A third of Scots do not pro­tect per­sonal data on so­cial me­dia

● Study shows one in ten leaves so­cial me­dia pro­files en­tirely pub­lic

The Scotsman - - Around Scotland - By JANE BRADLEY

A third of Scots leave their so­cial me­dia pro­files open, al­low­ing strangers to see their pri­vate in­for­ma­tion, a re­port from Ex­pe­rian has re­vealed.

Fur­ther­more, one in four ad­mits to writ­ing down their pass­words, ei­ther on a piece of pa­per or on a note on their phone, not think­ing about the in­creased risk of them fall­ing into the wrong hands.

The re­port from Ex­pe­rian said that one in ten leaves pro­files en­tirely pub­lic so that any­body can see ev­ery post and per­sonal in­for­ma­tion, while more than one in three do not put pri­vacy set­tings on cer­tain as­pects of their pro­file or on all of their posts, leav­ing cru­cial pieces of in­for­ma­tion ex­posed. A fur­ther two in five do not pass­word pro­tect their per­sonal de­vices, leav­ing all the in­for­ma­tion stored on their mo­bile open.

Mean­while, a sep­a­rate study showed that over seven mil­lion adult Brits have used wi-fi be­long­ing to some­one else be­cause they can­not af­ford their own. The re­port from San­tander found that 5 per cent of peo­ple have “bor­rowed” wi-fi from their neigh­bours be­cause they couldn’t af­ford their own, Five per cent have spent time in a café or shop with free wi-fi with­out or­der­ing or buy­ing any­thing and 3 per cent of peo­ple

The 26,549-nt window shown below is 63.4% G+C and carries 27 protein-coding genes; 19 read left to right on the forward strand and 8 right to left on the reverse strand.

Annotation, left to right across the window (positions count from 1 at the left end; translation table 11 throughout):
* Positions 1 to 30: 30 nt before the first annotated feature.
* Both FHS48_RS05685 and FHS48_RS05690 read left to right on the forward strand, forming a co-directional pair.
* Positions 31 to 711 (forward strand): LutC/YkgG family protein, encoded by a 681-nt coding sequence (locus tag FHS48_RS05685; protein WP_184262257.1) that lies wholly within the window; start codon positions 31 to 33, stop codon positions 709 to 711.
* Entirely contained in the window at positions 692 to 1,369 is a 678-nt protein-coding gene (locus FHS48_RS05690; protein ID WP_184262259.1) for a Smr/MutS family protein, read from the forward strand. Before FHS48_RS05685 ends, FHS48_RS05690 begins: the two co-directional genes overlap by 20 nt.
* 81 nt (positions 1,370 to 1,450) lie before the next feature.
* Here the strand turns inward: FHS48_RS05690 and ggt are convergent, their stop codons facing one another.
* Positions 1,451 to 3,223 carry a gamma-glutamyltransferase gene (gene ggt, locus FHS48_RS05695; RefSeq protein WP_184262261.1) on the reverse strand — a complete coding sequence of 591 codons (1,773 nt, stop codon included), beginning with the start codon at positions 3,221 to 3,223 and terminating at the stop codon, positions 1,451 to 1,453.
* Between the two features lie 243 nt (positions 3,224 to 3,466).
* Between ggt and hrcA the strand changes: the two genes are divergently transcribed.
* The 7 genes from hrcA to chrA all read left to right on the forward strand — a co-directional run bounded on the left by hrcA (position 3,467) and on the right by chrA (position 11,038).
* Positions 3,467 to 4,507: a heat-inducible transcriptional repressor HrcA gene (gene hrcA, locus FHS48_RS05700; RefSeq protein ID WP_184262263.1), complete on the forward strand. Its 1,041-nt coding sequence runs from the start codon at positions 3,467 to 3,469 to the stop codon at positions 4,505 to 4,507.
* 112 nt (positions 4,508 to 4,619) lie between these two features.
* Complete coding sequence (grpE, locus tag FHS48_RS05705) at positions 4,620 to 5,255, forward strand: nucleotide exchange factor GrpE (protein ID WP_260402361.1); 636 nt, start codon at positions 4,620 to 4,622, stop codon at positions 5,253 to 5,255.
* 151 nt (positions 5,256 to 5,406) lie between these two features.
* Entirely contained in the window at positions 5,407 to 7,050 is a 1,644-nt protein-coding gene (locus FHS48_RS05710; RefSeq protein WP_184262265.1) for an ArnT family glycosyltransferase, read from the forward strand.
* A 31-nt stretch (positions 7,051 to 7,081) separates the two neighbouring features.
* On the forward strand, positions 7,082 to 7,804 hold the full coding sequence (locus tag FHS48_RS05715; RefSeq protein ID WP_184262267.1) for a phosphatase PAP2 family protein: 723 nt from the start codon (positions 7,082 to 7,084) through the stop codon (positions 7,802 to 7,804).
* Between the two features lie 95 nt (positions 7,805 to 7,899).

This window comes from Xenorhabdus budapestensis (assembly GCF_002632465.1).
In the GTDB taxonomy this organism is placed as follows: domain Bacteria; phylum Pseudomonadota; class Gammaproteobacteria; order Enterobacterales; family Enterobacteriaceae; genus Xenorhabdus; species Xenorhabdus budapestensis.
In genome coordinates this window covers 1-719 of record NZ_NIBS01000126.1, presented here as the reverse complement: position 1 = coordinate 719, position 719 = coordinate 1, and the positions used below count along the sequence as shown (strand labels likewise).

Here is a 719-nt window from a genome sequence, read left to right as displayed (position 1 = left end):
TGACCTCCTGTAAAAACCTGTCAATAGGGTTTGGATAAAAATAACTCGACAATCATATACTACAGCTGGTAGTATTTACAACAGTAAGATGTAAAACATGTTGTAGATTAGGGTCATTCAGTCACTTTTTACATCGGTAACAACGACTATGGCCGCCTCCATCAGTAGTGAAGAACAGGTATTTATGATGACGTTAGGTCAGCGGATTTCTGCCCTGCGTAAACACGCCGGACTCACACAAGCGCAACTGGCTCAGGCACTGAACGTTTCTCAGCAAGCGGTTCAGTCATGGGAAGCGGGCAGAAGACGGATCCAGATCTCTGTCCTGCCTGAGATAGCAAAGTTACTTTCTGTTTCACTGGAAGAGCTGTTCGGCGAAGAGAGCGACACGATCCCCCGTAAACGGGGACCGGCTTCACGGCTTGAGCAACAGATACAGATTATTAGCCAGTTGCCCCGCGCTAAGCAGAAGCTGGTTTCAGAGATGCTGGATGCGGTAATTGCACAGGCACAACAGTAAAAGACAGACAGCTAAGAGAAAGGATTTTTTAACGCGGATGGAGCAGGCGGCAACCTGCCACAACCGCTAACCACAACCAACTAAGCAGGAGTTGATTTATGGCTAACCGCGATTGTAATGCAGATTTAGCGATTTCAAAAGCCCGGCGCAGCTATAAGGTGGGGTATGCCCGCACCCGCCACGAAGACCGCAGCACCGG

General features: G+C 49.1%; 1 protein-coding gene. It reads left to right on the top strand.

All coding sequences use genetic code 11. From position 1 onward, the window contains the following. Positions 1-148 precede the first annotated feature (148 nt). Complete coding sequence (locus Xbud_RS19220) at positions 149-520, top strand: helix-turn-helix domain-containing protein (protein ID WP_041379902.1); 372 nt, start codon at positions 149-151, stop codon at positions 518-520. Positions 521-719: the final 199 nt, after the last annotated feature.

0 Many Scots are free and easy with their mo­bile de­vices and so­cial me­dia pro­files, leav­ing them open to on­line fraud have jumped on an un­known, un­se­cured wi-fi when out and about.

Phil Rance, di­rec­tor of iden­tity prod­ucts at Ex­pe­rian, said: “Across Scot­land, iden­tity fraud is on the rise, with an in­crease in crim­i­nals steal­ing and trad­ing per­sonal in­for­ma­tion to open bank, mo­bile phone and credit card ac­counts in other peo­ple’s name. This leaves you left to deal with the con­se­quences of your per­sonal in­for­ma­tion be­ing stolen, which can be ex­tremely dis­tress­ing. Yet we aren’t do­ing enough as in­di­vid­u­als to pro­tect our per­sonal in­for­ma­tion.

“One in ten Scots has a pub­lic so­cial me­dia ac­count, mean­ing any­one can search for them and view their ac­tiv­ity.”

Matt Hall, head of bank­ing and un­se­cured credit at San­tander, said: “While ‘pig­gy­back­ing’ some­one else’s wi-fi might seem like a good way to save a few pounds, con­sumers are risk­ing their on­line se­cu­rity by do­ing so.”

Newspapers in English

Newspapers from UK

© PressReader. All rights reserved.